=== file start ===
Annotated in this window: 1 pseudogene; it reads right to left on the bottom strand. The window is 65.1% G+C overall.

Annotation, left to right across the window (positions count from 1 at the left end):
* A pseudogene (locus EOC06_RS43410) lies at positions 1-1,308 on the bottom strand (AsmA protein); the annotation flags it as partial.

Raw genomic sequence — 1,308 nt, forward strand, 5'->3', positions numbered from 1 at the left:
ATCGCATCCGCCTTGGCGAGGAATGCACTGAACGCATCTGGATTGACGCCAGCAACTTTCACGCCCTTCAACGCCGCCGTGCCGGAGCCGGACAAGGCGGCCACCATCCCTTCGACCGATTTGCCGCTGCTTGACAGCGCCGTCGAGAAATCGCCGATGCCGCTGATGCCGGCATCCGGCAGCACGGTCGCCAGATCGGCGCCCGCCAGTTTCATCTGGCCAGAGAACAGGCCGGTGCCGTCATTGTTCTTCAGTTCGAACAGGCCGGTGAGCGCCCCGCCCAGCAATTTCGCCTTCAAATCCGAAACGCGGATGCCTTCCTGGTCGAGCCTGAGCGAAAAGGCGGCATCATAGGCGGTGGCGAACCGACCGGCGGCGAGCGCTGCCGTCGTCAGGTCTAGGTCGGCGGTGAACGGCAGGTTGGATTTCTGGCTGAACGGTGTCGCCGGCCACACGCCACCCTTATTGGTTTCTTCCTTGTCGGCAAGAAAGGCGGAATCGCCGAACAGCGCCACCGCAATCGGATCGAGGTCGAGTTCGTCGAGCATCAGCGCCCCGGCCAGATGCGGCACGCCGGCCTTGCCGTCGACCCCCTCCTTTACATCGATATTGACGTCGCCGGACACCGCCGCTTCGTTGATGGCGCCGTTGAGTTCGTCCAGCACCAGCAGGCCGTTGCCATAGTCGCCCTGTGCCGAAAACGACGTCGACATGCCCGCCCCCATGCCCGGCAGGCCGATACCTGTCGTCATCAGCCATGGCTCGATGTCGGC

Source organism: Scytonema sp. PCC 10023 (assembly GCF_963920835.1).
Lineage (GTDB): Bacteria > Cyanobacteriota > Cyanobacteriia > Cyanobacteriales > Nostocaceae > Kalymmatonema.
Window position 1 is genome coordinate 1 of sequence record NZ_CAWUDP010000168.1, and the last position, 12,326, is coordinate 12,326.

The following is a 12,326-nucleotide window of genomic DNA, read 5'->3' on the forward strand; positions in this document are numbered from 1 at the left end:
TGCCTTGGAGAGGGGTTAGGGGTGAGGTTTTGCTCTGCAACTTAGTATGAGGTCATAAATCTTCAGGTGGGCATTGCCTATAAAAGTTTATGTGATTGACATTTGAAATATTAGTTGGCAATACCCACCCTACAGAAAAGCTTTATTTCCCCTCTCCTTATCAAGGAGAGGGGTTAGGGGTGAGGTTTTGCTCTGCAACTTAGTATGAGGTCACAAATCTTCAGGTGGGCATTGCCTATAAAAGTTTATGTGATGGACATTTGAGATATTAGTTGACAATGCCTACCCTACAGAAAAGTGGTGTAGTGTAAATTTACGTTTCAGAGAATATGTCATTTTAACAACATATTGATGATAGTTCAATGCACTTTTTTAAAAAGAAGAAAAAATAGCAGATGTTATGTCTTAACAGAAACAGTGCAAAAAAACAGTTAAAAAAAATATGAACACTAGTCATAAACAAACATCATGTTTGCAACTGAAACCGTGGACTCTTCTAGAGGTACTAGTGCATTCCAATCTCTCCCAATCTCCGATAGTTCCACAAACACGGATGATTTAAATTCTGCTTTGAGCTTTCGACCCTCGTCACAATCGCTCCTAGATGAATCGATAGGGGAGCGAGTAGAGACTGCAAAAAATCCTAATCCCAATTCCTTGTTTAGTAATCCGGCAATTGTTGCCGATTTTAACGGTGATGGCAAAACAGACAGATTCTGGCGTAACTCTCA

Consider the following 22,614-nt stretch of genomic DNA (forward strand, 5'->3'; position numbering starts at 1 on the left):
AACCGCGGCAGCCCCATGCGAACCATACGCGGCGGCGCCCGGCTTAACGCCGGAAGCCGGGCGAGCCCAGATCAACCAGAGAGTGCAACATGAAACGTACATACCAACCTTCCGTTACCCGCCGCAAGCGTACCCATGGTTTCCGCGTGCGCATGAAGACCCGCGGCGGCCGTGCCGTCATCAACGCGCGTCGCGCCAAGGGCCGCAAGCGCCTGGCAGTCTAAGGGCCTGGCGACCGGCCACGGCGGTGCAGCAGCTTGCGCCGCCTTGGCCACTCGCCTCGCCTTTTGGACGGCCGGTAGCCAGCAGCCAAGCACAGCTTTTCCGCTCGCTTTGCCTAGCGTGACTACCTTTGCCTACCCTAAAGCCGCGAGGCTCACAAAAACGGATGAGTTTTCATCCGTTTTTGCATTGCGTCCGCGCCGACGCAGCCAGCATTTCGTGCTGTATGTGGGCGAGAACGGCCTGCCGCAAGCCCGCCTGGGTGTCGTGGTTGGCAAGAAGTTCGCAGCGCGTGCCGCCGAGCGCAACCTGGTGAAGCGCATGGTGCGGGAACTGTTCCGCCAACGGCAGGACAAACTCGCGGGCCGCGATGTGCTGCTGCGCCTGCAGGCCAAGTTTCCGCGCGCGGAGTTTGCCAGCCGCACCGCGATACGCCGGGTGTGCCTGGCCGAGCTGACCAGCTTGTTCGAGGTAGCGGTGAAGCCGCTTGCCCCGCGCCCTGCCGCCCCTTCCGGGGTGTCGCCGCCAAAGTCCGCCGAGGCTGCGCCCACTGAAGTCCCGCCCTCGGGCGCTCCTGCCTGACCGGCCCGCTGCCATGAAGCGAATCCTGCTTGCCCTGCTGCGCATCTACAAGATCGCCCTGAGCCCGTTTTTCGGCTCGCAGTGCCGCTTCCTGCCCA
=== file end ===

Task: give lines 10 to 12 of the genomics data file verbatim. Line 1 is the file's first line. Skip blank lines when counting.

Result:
TGCCTTGGAGAGGGGTTAGGGGTGAGGTTTTGCTCTGCAACTTAGTATGAGGTCATAAATCTTCAGGTGGGCATTGCCTATAAAAGTTTATGTGATTGACATTTGAAATATTAGTTGGCAATACCCACCCTACAGAAAAGCTTTATTTCCCCTCTCCTTATCAAGGAGAGGGGTTAGGGGTGAGGTTTTGCTCTGCAACTTAGTATGAGGTCACAAATCTTCAGGTGGGCATTGCCTATAAAAGTTTATGTGATGGACATTTGAGATATTAGTTGACAATGCCTACCCTACAGAAAAGTGGTGTAGTGTAAATTTACGTTTCAGAGAATATGTCATTTTAACAACATATTGATGATAGTTCAATGCACTTTTTTAAAAAGAAGAAAAAATAGCAGATGTTATGTCTTAACAGAAACAGTGCAAAAAAACAGTTAAAAAAAATATGAACACTAGTCATAAACAAACATCATGTTTGCAACTGAAACCGTGGACTCTTCTAGAGGTACTAGTGCATTCCAATCTCTCCCAATCTCCGATAGTTCCACAAACACGGATGATTTAAATTCTGCTTTGAGCTTTCGACCCTCGTCACAATCGCTCCTAGATGAATCGATAGGGGAGCGAGTAGAGACTGCAAAAAATCCTAATCCCAATTCCTTGTTTAGTAATCCGGCAATTGTTGCCGATTTTAACGGTGATGGCAAAACAGACAGATTCTGGCGTAACTCTCA

Consider the following 22,614-nt stretch of genomic DNA (forward strand, 5'->3'; position numbering starts at 1 on the left):
AACCGCGGCAGCCCCATGCGAACCATACGCGGCGGCGCCCGGCTTAACGCCGGAAGCCGGGCGAGCCCAGATCAACCAGAGAGTGCAACATGAAACGTACATACCAACCTTCCGTTACCCGCCGCAAGCGTACCCATGGTTTCCGCGTGCGCATGAAGACCCGCGGCGGCCGTGCCGTCATCAACGCGCGTCGCGCCAAGGGCCGCAAGCGCCTGGCAGTCTAAGGGCCTGGCGACCGGCCACGGCGGTGCAGCAGCTTGCGCCGCCTTGGCCACTCGCCTCGCCTTTTGGACGGCCGGTAGCCAGCAGCCAAGCACAGCTTTTCCGCTCGCTTTGCCTAGCGTGACTACCTTTGCCTACCCTAAAGCCGCGAGGCTCACAAAAACGGATGAGTTTTCATCCGTTTTTGCATTGCGTCCGCGCCGACGCAGCCAGCATTTCGTGCTGTATGTGGGCGAGAACGGCCTGCCGCAAGCCCGCCTGGGTGTCGTGGTTGGCAAGAAGTTCGCAGCGCGTGCCGCCGAGCGCAACCTGGTGAAGCGCATGGTGCGGGAACTGTTCCGCCAACGGCAGGACAAACTCGCGGGCCGCGATGTGCTGCTGCGCCTGCAGGCCAAGTTTCCGCGCGCGGAGTTTGCCAGCCGCACCGCGATACGCCGGGTGTGCCTGGCCGAGCTGACCAGCTTGTTCGAGGTAGCGGTGAAGCCGCTTGCCCCGCGCCCTGCCGCCCCTTCCGGGGTGTCGCCGCCAAAGTCCGCCGAGGCTGCGCCCACTGAAGTCCCGCCCTCGGGCGCTCCTGCCTGACCGGCCCGCTGCCATGAAGCGAATCCTGCTTGCCCTGCTGCGCATCTACAAGATCGCCCTGAGCCCGTTTTTCGGCTCGCAGTGCCGCTTCCTGCCCA